Thursday, April 17, 2014

Window on Eurasia: Immigrants Will Form Half of Russian Federation’s Population in 2050, Experts Say

Paul Goble

            Staunton, April 17 – If current trends continue, half of the population of the Russian Federation in its current borders will consist of immigrants, according to a new Moscow study, a conclusion clearly intended to feed anti-immigrant feelings and, more speculatively, designed to promote a discussion of what can and should be done, including the changing of those borders.

            If half of the country’s population in 2050 does in fact consist of migrants, that country will have a Muslim majority, given the share of indigenous Muslim peoples already there.  On the one hand, that is a frightening prospect for many Orthodox Russians.  But on the other, especially in the current climate, it has more immediate foreign policy consequences.

            Were Moscow to annex the two Slavic republics, Ukraine and Belarus, the Russian Federation would retain a non-Muslim majority for far longer, but were it to absorb countries in the Caucasus or Central Asia as part of some restored empire, it would become a Muslim-majority state far sooner.

            The Moscow Institute of National Strategy, Vitaly Soletsky reports in yesterday’s “Novyye izvestiya,” has prepared a report which concludes that if current demographic trends continue, migrants and not indigenous nations, including the ethnic Russians, will form half of the population of the country (

            According to the authors of the report, the number of immigrants in Russia is approaching 30 million, an estimate given that various official sources give widely disparate numbers. But one thing on which all agree is that the ethnic composition of this group has changed from the 1990s.

            In the first decade after the disintegration of the USSR, most of the migrants were ethnic Russians or other Slavs.  Now, they are overwhelmingly Central Asians or people from the Southern Caucasus, groups which have lower levels of Russian language knowledge and which are more culturally distinct and, in the view of many, less adaptable to Russian conditions.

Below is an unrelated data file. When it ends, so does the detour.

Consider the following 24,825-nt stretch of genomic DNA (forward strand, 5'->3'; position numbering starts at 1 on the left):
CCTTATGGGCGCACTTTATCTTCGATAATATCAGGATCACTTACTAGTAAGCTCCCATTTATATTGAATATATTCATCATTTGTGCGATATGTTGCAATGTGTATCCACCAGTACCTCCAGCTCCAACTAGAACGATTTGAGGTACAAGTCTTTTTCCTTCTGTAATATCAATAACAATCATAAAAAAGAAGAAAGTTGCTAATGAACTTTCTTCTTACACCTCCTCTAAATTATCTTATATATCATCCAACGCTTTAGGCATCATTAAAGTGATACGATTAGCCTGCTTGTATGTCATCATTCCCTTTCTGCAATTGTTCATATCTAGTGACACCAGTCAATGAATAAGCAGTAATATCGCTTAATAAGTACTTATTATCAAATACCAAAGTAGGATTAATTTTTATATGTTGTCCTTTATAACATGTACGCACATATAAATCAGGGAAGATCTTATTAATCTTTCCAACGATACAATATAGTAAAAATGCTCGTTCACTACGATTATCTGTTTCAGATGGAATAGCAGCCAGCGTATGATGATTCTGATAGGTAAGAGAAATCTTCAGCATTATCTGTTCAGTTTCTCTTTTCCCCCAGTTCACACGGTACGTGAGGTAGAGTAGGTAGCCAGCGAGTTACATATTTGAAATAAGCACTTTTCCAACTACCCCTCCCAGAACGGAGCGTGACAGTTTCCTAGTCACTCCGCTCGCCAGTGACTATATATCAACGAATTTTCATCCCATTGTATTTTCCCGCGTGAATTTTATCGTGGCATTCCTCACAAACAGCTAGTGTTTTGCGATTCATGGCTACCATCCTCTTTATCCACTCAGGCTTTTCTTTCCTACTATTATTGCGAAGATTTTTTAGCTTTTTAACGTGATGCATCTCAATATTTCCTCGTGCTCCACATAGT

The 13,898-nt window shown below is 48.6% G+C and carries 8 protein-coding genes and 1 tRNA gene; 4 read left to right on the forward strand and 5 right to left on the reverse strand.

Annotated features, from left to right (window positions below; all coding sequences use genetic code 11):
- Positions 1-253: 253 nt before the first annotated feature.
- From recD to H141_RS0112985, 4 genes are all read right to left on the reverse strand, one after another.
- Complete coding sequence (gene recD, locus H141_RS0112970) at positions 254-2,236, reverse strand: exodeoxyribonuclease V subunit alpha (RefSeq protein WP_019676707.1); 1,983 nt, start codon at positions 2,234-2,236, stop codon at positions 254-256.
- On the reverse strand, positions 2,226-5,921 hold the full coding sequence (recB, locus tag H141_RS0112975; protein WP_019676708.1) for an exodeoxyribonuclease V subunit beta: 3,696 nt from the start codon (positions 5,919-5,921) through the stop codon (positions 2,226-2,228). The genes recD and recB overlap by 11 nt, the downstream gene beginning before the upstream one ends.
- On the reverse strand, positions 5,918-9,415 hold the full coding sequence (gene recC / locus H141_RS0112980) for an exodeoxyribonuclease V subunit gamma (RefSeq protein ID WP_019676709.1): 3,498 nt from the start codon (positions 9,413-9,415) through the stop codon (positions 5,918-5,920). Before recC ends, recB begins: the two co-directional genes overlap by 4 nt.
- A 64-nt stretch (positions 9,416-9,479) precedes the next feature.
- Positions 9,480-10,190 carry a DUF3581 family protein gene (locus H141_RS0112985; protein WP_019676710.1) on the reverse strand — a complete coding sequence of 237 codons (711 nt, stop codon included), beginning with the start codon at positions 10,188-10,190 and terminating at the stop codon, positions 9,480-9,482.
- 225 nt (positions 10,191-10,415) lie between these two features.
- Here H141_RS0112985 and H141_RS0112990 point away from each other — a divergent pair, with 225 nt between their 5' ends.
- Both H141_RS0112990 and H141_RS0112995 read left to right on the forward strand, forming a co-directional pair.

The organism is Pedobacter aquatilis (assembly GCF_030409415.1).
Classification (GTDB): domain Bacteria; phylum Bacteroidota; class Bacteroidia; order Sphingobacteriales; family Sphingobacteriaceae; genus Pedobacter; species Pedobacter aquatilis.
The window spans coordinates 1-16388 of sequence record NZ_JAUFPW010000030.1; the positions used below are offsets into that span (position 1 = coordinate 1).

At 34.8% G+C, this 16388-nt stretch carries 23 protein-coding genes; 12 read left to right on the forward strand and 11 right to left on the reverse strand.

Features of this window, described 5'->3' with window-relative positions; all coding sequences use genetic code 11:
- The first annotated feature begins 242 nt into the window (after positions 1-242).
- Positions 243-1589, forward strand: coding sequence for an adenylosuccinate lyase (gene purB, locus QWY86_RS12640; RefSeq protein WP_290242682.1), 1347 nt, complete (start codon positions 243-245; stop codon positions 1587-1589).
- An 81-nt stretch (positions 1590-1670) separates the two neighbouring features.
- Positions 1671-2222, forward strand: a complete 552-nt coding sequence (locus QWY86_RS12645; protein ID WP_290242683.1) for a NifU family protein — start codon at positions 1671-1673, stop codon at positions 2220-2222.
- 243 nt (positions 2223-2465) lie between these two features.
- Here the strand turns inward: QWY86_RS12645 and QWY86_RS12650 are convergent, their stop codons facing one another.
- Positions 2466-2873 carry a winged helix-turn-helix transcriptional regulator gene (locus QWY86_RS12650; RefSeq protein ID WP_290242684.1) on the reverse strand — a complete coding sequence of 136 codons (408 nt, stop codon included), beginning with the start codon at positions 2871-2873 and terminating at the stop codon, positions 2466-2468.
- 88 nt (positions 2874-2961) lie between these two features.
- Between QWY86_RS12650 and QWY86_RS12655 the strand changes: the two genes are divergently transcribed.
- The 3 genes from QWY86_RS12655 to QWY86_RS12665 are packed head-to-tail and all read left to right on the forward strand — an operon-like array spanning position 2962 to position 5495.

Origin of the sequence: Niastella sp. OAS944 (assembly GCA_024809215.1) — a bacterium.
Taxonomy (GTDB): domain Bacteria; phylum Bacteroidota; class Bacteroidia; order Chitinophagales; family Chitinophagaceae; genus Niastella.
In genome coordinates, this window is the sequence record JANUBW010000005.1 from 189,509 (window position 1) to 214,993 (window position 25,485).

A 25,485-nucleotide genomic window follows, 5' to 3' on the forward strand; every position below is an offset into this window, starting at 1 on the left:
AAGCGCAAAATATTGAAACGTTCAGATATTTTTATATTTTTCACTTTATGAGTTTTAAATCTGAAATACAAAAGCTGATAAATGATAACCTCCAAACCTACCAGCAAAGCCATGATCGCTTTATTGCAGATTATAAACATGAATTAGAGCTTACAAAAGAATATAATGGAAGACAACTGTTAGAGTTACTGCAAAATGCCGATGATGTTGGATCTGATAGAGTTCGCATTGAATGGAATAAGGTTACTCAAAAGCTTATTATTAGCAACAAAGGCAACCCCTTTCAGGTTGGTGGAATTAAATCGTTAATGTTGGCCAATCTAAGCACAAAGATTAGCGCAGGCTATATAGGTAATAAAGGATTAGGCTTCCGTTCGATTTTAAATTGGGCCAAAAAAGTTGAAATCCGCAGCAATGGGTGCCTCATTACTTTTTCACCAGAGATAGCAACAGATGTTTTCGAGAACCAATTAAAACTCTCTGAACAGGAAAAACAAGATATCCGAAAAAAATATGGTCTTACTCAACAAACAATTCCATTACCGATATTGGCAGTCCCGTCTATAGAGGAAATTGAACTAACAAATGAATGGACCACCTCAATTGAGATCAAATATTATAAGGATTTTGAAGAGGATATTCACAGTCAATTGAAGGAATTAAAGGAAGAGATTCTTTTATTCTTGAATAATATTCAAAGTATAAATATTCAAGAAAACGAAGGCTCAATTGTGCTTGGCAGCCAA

Igor Beloborodov, one of the authors of the new study, says that it is entirely possible to predict that “by 2050, not less than half of the population of Russia will consist of immigrants,” given relatively low fertility rates among ethnic Russians and other nations indigenous to the Russian Federation. At a minimum, he adds, that will lead to more ethnic conflicts.
            Russian government officials recognize that the country will need more workers given low domestic fertility, Beloborodov says, but they believe that they can maintain the necessary size of the labor force by attracting ever more immigrants. Indeed, that is a provision of the government’s current concept paper on migration issues out to 2025.

            Igor Bogdanov, the director of the Center for the Sociology of Economics of the Russian Academy of Sciences’ Institute for Social-Political Research, agrees with Beloborodov’s conclusions.  And he calls for Moscow to focus in particular on the influx of Chinese into Siberia and the Far East, of Caucasians and Central Asians in central Russia, and radical Muslims into the Middle Volga.

            The Academy of Sciences scholar says the Russian government could solve the problem by using laws already on the books, but it has chosen not to do so because of the current difficult economic situation. If migration were to be restricted, that would further depress production in a number of industries.

            “The recent inclusion of Crimea into the Russian Federation in one instant increased the population of the country by more than two million,” the “Novyye izvestiya” journalist notes. But the authors of the report say that this did not improve the country’s demographic situation, despite the hopes of some.

The possibility that border changes might have that effect, however, has been suggested by some of the leaders of Russia’s Muslim community. They note that the annexation of Crimea added at least 300,000 Muslims to the Russian umma. But because the percentage of Muslims in Ukraine’s Crimea was smaller than that of Muslims already in Russia, their share of the Russian population has in fact declined slightly (

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